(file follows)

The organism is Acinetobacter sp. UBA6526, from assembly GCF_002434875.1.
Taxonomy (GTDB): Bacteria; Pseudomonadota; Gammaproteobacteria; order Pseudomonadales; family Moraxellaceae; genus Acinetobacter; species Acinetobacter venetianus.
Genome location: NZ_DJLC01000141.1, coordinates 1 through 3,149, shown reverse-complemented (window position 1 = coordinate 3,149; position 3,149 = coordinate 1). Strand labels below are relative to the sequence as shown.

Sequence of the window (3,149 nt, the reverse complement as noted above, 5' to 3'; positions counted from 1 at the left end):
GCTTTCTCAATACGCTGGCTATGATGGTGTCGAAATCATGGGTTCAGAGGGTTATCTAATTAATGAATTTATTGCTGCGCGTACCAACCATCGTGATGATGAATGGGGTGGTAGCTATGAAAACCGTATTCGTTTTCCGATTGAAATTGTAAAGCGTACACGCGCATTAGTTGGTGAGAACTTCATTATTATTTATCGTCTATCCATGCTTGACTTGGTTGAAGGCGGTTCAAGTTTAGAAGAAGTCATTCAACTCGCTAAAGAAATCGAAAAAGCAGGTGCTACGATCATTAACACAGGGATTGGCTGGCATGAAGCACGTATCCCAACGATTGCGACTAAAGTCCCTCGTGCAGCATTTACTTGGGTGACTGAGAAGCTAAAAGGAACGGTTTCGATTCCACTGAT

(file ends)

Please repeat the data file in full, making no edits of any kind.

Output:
The organism is Acinetobacter sp. UBA6526, from assembly GCF_002434875.1.
Taxonomy (GTDB): Bacteria; Pseudomonadota; Gammaproteobacteria; order Pseudomonadales; family Moraxellaceae; genus Acinetobacter; species Acinetobacter venetianus.
Genome location: NZ_DJLC01000141.1, coordinates 1 through 3,149, shown reverse-complemented (window position 1 = coordinate 3,149; position 3,149 = coordinate 1). Strand labels below are relative to the sequence as shown.

Sequence of the window (3,149 nt, the reverse complement as noted above, 5' to 3'; positions counted from 1 at the left end):
GCTTTCTCAATACGCTGGCTATGATGGTGTCGAAATCATGGGTTCAGAGGGTTATCTAATTAATGAATTTATTGCTGCGCGTACCAACCATCGTGATGATGAATGGGGTGGTAGCTATGAAAACCGTATTCGTTTTCCGATTGAAATTGTAAAGCGTACACGCGCATTAGTTGGTGAGAACTTCATTATTATTTATCGTCTATCCATGCTTGACTTGGTTGAAGGCGGTTCAAGTTTAGAAGAAGTCATTCAACTCGCTAAAGAAATCGAAAAAGCAGGTGCTACGATCATTAACACAGGGATTGGCTGGCATGAAGCACGTATCCCAACGATTGCGACTAAAGTCCCTCGTGCAGCATTTACTTGGGTGACTGAGAAGCTAAAAGGAACGGTTTCGATTCCACTGAT